Problems With Obtaining Certification From the ABIM? Recommendations For Physicians

Facing Possible Discipline or Sanction? Obtain Legal Counsel Early.

If you are a physician who receives a letter regarding improprieties or possible disciplinary action from the ABIM regarding your certification, it is important that you obtain legal representation at the very outset. Any statement you make to the ABIM, written or oral, can be used against you as an admission.

Tips for The Physician.

The following are some tips which may help prevent mistakes that can compromise a defense in such matters:

1. Retain the services of an experienced healthcare attorney who is familiar with such matters, immediately. The American Health Lawyers Association or your state bar association are good sources. Ask for a referral of a health lawyer who represents physicians.

2. Avoid e-mailing or discussing your situation on any listservs or blogs. You do not know how many places such communications may wind up, and your complete identity will be easily determinable. The specialty boards and other certifying bodies routinely monitor these.

3. Be completely candid with your attorney and reveal all facts, documents and prior communications that have occurred. Your attorney cannot effectively represent you otherwise.

4. Do not let any deadlines go by without requesting, in writing, via a verifiable method (not e-mail) that you have requested a review, hearing, appeal or other due process rights. “Verifiable” means sent by a method that can be tracked and receipt of which is documented (e.g., U.S. express mail with a return receipt requested, Federal Express, etc.).

5. Make sure any correspondence, documents, requests for hearings, requests for appeals, etc., are actually received (not mailed) by the ABIM by the date given. Keep documents proving this and follow-up.

6. If there is documented proof that you have actually been involved in a compromise of the examination, sometimes it will be advisable to admit this to the committee, produce any mitigating factors, apologize and propose a less harsh sanction. (Note: this will be contrary to what most defense attorneys would ordinarily recommend.) In the face of convincing evidence that you breached the rules, this may be the most reasonable and least damaging course to pursue.

7. Review any employment contracts, independent contractor agreements, provider agreements with third-party payers and medical staff bylaws (for hospitals at which you have privilege) with your attorney to determine if you are required to report this event.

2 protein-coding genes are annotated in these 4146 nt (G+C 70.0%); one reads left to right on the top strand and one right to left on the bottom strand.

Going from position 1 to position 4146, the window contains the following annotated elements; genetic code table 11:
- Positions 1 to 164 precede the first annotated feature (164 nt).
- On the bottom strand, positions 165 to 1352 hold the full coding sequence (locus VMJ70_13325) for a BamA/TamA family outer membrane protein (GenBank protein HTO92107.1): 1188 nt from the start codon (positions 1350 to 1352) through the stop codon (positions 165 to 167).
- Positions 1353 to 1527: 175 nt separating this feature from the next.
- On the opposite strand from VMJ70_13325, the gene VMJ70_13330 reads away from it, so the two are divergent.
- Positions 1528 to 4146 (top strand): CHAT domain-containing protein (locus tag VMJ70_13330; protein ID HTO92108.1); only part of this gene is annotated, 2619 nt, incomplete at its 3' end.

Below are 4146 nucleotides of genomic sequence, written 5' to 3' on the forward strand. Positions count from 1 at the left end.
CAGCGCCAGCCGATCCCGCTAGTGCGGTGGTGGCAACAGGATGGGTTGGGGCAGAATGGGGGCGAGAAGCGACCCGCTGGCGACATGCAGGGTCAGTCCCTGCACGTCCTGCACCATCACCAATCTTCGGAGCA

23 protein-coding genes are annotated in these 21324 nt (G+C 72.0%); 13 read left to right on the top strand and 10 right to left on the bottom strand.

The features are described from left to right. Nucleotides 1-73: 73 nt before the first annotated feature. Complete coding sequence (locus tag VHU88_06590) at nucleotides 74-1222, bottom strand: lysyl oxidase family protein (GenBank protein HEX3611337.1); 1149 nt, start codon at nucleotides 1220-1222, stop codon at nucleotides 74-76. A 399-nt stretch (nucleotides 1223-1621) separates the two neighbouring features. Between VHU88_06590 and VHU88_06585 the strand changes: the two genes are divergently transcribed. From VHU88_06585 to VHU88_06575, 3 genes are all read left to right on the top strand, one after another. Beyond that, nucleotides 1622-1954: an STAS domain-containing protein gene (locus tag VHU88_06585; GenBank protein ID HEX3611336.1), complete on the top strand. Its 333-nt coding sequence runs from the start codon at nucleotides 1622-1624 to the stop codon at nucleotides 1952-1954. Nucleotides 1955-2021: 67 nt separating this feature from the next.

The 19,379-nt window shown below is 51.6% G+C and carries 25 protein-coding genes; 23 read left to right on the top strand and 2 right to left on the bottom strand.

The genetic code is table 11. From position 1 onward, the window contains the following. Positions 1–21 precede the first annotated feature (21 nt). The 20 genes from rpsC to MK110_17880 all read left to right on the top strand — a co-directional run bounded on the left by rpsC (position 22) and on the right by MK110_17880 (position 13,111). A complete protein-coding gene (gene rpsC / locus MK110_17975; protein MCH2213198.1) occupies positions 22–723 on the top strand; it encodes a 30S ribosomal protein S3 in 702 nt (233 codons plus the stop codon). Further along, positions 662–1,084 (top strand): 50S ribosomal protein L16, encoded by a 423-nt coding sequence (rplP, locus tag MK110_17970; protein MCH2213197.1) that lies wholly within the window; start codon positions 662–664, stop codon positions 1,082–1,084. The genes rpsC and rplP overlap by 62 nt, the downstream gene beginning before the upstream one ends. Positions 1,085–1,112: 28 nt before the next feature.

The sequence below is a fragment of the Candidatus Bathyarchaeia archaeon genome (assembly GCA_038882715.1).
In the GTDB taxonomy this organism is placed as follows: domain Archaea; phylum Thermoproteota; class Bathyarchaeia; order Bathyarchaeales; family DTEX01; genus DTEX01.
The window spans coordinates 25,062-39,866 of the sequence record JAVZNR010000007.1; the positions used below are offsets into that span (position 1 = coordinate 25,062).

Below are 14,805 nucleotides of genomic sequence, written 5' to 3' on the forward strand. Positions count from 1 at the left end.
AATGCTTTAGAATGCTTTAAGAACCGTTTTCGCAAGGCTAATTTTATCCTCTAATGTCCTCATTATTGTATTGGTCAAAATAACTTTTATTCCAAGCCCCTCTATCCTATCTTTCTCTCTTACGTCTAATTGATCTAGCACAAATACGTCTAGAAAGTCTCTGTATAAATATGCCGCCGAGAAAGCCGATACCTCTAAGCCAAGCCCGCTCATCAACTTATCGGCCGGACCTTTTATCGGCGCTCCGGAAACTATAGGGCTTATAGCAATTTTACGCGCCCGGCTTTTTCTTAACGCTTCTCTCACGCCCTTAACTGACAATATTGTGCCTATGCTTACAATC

8. Advise your employer (or prospective employer) of the situation and offer to do whatever is required to help alleviate any problems this causes to your employer.

9. See if your employer (or prospective employer) would be amenable to negotiating an amendment to the terms of your employment, including different duties, more supervisory, administrative or managerial duties, lower salary, etc., if necessary. Also consider requesting a postponement of starting date, leave of absence, sabbatical or other alternatives to full-time employment.

10. Explore charitable work and community service opportunities, such as service in community health clinics, volunteering in free/charity clinics and hospices, volunteering for overseas medical organizations such as Physicians without Borders, service in medically under served areas, and similar opportunities. This might also serve as a basis to convince ABIM to reduce the period for retaking the exam or becoming certified.

11. Every individual, case and situation is unique. You should consult with your attorney on every issue and follow his or her advice.
Tips for the Employer or Prospective Employer.

Here are some recommendations for the employer or prospective employer of a physician who has received notice from ABIM that he or she will not be certified:

1. Consult your healthcare attorney regarding the matter immediately.

2. If your contract with the physician requires him or her to be board certified (as almost any well-written contract will require) and it does not appear he or she will be able to meet this requirement, this will most likely be grounds to terminate or void the contract.

3. Attempt to obtain complete information from the physician on what his or her exact circumstances are and whether or not he or she is likely to become certified in the near future.

4. The easiest and least expensive resolution may be to terminate the physician’s contract, if the contract provides for this. The more complex and more expensive resolution may be to negotiate an amendment to the physician’s contract and to try to find alternative duties for the physician.

5. If it looks like you will be terminating or voiding the contract, start looking for a replacement physician right away. (The law requires you to mitigate your damages.)